While unemployment in the United States remains high, the United States Citizenship and Immigration Services (USCIS) and the Department of Labor (DOL) have taken the novel step of actually moving to protect American jobs for American workers. It is novel because a review of past agency actions in prior Administrations will offer scant evidence that American workers and their interests were ever a consideration in policy making.
USCIS has introduced an “interim final rule” (in the world of regulation these are rules that are final when published and thus bypass the usual notice and comment process due to some urgency identified by the agency, in this case, COVID-19) to strengthen the H-1B program. Under this program, U.S. employers can petition for a visa for a foreign worker to fill an American job in a “specialty occupation.” If approved, USCIS grants the foreign worker a three-year visa (extendable to six years) to fill that job.
Broadly speaking, the foundation of the new rule is defining the term “specialty occupation” with more rigor to ensure an H-1B employer actually is seeking the best and brightest and increasing scrutiny on staffing agencies which are some of the largest users of the H-1B program.
This may not sound groundbreaking, but the long-standing practice in this program has not been concerned with ensuring, for example, that the academic degree of the employee has a direct relation to the skills required for the position for which he or she is being hired. The new regulation actually requires that the degree and the position are directly connected. In addition, the rule makes clear that if a job only requires a general degree with no specialization, then it is not a specialty occupation sufficient to qualify for H-1B. Again, this sounds like a tautology, but the idea that a specialty occupation requires specialized knowledge will now be codified.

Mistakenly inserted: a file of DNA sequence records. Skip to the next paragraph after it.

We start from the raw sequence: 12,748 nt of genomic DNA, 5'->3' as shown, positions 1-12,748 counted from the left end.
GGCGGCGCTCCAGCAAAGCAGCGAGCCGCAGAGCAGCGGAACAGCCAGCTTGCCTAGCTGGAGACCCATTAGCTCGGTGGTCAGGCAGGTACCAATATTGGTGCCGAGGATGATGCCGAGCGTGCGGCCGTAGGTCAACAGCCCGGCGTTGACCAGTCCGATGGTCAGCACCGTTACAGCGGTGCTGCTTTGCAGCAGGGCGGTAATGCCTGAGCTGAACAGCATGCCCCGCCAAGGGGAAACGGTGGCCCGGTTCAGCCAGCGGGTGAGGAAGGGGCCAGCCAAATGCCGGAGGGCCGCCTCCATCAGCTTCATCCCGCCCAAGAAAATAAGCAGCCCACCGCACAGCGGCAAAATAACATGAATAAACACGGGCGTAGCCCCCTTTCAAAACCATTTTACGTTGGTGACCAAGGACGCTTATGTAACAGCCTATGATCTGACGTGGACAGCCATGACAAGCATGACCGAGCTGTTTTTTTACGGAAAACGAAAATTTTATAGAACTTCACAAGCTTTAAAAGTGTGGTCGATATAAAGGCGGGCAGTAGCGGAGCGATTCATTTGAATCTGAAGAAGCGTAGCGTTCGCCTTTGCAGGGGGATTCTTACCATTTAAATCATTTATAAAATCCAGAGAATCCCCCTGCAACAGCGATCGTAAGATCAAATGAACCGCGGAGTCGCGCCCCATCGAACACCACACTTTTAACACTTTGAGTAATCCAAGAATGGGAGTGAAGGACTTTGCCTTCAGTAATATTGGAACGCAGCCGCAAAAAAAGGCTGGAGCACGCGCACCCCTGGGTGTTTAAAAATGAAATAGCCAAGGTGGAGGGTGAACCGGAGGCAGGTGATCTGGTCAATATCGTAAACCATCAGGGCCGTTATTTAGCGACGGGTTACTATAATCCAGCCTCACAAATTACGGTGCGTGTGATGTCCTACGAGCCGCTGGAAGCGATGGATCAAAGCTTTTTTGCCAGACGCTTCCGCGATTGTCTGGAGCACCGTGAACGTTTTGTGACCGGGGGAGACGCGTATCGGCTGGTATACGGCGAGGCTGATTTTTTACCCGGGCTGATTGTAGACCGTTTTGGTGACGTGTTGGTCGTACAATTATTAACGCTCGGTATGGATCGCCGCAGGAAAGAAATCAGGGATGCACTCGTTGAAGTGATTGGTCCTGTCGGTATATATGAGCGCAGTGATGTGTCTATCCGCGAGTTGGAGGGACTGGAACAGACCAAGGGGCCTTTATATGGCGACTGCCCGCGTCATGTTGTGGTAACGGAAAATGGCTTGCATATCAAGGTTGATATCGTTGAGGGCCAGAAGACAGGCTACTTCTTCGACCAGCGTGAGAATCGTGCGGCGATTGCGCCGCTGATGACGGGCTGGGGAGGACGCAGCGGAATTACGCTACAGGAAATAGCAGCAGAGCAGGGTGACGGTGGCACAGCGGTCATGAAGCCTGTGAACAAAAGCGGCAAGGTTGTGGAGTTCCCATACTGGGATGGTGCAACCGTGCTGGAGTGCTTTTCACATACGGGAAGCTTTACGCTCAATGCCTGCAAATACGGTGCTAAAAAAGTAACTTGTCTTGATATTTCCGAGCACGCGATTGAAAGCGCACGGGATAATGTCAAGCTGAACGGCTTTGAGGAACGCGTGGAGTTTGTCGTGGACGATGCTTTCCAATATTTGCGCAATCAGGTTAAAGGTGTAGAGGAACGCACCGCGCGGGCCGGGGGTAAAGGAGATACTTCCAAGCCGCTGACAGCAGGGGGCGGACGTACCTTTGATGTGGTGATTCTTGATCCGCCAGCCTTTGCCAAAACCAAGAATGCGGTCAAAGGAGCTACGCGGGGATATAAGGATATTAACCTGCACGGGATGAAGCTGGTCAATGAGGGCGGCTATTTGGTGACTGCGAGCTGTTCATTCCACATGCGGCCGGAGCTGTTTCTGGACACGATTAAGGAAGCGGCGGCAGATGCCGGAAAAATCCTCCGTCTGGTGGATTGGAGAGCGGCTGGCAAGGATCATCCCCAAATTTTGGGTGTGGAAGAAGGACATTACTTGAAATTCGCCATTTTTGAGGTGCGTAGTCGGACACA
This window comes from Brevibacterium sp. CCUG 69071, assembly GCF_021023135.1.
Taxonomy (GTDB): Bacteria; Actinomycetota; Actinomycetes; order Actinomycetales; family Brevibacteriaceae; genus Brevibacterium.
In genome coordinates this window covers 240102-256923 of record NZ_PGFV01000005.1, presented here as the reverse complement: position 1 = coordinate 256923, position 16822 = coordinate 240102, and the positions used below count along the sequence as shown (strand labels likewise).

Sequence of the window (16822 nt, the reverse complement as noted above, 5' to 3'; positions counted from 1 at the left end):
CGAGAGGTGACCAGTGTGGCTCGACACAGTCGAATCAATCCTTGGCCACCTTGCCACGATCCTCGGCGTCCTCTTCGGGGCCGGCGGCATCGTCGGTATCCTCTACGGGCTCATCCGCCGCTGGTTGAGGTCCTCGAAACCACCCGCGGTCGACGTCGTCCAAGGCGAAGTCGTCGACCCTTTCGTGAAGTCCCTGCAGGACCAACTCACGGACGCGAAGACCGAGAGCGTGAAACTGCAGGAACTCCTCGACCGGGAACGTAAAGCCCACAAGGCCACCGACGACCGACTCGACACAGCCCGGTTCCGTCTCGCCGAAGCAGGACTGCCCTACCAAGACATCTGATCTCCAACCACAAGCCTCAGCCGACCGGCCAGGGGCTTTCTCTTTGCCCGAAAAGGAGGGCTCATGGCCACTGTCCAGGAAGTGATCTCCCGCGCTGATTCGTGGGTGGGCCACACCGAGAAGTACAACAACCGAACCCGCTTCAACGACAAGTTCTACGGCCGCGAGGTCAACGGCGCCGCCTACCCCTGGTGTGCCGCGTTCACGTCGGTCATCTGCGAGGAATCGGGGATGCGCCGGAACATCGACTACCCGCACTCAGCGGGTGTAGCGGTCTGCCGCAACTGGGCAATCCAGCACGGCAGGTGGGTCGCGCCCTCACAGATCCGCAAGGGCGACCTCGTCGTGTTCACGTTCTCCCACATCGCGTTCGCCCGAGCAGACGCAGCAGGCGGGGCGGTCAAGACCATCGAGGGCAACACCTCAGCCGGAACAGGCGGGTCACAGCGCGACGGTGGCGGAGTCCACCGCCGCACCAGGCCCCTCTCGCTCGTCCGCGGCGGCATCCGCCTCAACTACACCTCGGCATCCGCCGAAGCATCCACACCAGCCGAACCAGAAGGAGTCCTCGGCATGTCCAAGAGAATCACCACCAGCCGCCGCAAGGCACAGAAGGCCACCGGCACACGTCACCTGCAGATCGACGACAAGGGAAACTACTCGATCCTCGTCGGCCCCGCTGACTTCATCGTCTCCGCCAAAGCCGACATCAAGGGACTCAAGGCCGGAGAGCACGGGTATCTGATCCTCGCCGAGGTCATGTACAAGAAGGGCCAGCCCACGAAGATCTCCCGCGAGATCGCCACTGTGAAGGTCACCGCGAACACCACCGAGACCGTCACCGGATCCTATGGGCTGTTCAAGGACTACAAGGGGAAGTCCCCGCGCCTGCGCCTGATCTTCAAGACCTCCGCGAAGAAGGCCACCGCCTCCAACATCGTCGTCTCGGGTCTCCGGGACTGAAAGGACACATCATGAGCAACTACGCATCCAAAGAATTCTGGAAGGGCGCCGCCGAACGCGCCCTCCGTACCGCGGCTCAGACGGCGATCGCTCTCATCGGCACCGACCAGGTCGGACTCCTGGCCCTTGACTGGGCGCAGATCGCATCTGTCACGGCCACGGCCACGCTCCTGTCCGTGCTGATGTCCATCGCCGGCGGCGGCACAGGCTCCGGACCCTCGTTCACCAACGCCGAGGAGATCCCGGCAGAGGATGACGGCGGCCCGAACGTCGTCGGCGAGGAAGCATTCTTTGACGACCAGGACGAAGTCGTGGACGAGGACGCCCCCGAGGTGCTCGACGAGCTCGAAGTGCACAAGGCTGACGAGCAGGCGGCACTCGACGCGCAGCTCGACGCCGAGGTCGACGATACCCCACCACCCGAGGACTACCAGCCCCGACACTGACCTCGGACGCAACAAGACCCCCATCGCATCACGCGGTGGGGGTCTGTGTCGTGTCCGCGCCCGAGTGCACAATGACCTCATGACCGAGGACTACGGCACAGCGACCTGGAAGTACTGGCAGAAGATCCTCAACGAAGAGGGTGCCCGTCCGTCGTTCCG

Perhaps even more important, the new USCIS rule turns a skeptical eye towards staffing agencies. Put briefly, staffing agencies are companies that contract workers out to third parties that need employees. They can serve a valuable purpose for employers in need of employees quickly. In the context of H-1B, however, this presents many problems.
First, H-1B employers are required to provide a bona fide job offer, not the prospect of being shipped out to another employer.
Second, the entire vetting process by both the Department of Labor and USCIS is designed to focus on the petitioner (in this case the staffing agency), but the actual employer that could abuse the H-1B employee or use them to replace Americans will be the third party employer contracting with the staffing agency. This can allow unscrupulous employers to bypass scrutiny and use cheaper foreign labor at the expense of hiring Americans that could easily do the work if provided the opportunity. In the most notorious cases, unscrupulous employers actually use the staffing agency to replace their existing American employees with cheaper foreign labor, often requiring the Americans to train their foreign replacements.